Aimee Ngnemzue | January 30, 2017
Mariama Diouf is a busy woman. Inside the headquarters of her small business, the 50-year-old boss glances under her glasses, scrutinizing bottled samples of her company’s local juices.
She explains, “I also check to make sure that everything is clean and that the juice bottles have not accumulated dust.”
The business is earning Ms. Diouf a good income—and her small-scale fruit suppliers, too— thanks to a partnership with a local online retailer.
In 1997, Ms. Diouf launched a company called Maria Distribution with only 10 workers. The small business now employs 40 full- and part-time employees, most of whom are women.
The company’s small factory is located in Thiaroye, on the outskirts of Dakar. This Saturday morning, three young women wearing white coats and protective hats are busy making bissap juice, one of the company’s top five products.
To make bissap juice, the workers soak red and white hibiscus leaves in large basins of water for a few hours and then filter it. Before bottling and labeling, they pasteurize the juice.
Maria Distribution makes up to 30 tonnes of bissap juice per month. But the company’s most popular product is detakh juice, made with the dark green fibrous pulp of the fruit of the detakh tree, or Detarium senegalense.
Ms. Diouf has signed contracts with a dozen small-scale fruit producers to provide the fruit for these juices. For the farmers, the steady income is a breath of fresh air.
But the entrepreneur didn’t stop there. In 2013, Ms. Diouf formed a partnership with an online store called Sooretul, which means “It’s not far” in the Wolof language. Four young Senegalese engineers started Sooretul in 2011. The start-up is the first Senegalese website to sell processed local products online.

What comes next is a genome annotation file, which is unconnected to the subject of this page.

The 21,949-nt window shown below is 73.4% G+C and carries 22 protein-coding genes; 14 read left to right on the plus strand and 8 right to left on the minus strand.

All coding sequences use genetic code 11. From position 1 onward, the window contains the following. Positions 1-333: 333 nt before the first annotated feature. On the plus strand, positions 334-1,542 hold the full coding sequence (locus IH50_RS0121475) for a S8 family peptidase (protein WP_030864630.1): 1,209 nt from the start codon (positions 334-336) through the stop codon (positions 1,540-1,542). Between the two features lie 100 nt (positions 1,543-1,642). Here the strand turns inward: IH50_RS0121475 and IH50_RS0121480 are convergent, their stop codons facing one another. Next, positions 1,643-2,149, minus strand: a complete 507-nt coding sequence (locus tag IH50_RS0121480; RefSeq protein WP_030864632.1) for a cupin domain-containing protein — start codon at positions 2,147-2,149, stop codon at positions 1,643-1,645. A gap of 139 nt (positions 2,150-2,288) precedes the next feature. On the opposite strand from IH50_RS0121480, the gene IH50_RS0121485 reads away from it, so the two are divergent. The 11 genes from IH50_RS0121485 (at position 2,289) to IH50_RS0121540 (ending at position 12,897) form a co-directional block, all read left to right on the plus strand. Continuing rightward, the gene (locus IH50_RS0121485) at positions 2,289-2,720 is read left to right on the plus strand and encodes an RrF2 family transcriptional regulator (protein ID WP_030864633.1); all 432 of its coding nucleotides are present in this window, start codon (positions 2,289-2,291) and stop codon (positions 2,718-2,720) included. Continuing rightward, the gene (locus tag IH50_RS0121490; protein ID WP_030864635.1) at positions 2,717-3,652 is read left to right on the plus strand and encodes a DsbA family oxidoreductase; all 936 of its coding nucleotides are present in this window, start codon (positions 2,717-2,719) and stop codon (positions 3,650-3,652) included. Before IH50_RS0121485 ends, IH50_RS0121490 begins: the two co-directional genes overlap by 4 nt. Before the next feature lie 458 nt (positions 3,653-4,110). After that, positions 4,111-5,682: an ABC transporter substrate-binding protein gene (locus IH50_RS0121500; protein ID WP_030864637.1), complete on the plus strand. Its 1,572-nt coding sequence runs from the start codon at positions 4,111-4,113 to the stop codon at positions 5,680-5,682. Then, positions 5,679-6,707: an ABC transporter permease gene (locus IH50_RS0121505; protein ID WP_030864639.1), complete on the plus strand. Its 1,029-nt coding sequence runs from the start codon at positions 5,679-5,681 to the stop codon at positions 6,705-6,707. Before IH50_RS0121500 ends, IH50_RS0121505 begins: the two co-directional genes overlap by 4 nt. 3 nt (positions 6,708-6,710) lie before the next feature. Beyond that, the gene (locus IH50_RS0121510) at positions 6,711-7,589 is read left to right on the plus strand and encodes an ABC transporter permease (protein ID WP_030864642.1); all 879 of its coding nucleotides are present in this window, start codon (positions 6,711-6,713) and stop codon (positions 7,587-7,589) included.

Awa Caba is a co-founder of Sooretul. Ms. Caba says maintaining the website is a daily challenge, but one that is worthwhile because it promotes the consumption of local products that benefit small-scale farmers.
She explains: “I’ve traveled through Senegal. I participated in many fairs when I was a student. I saw the difficulties that women have to face to sell their [fruits], even when they can process them into juices. And often, they are very poor women. So, with a group of friends, I decided to create an online sales platform to give these local processed products more visibility. Thus, the more people buy, the more these women small-scale producers can process their products and make a profit.”
The partnership with Sooretul has allowed Ms. Diouf to sell her products to a growing and increasingly demanding Senegal middle class.
For Ms. Diouf, Sooretul is only one of many projects. Her head is teeming with ideas. In the future, she wants to see canned versions of her local juices line the shelves of large, urban stores next to popular cans of soda. And that would mean more contracts with the small-small farmers she works with.
Before launching Maria Distribution, Ms. Diouf worked as a secretary and had a monthly salary of 250,000 CFA francs ($410 US). Now the entrepreneur makes more and better for herself. She explains: “One of my goals was to make a monthly salary of two million CFA francs (about $3,300 US), like my bosses used to make when I was a secretary; but I am still far away…. I hope to get there by producing canned versions of my local juices.”
For now, there are no financial supports to help her modernize her factory. Ms. Diouf wants to purchase larger processing machines and cold storage rooms to store seasonal fruits such as mangoes. Expanding her business would allow her to tap into the lucrative European and US export markets. She explains, “My ambition is to export 50 to 60% of my juices. […] I want to leave the local market to smaller businesses.”
All in all, Ms. Diouf has done well for herself. She says: “Before, I did not have a car; now I have one. I can even afford to travel abroad. I also help my family, because, as you know, the weight of family and social pressures in Senegal is important. I’ve succeeded in finally having a good salary. After twenty years of sacrifice, it was about time.”
To hear Ms. Diouf talk tips for new entrepreneurs, click here (in French only).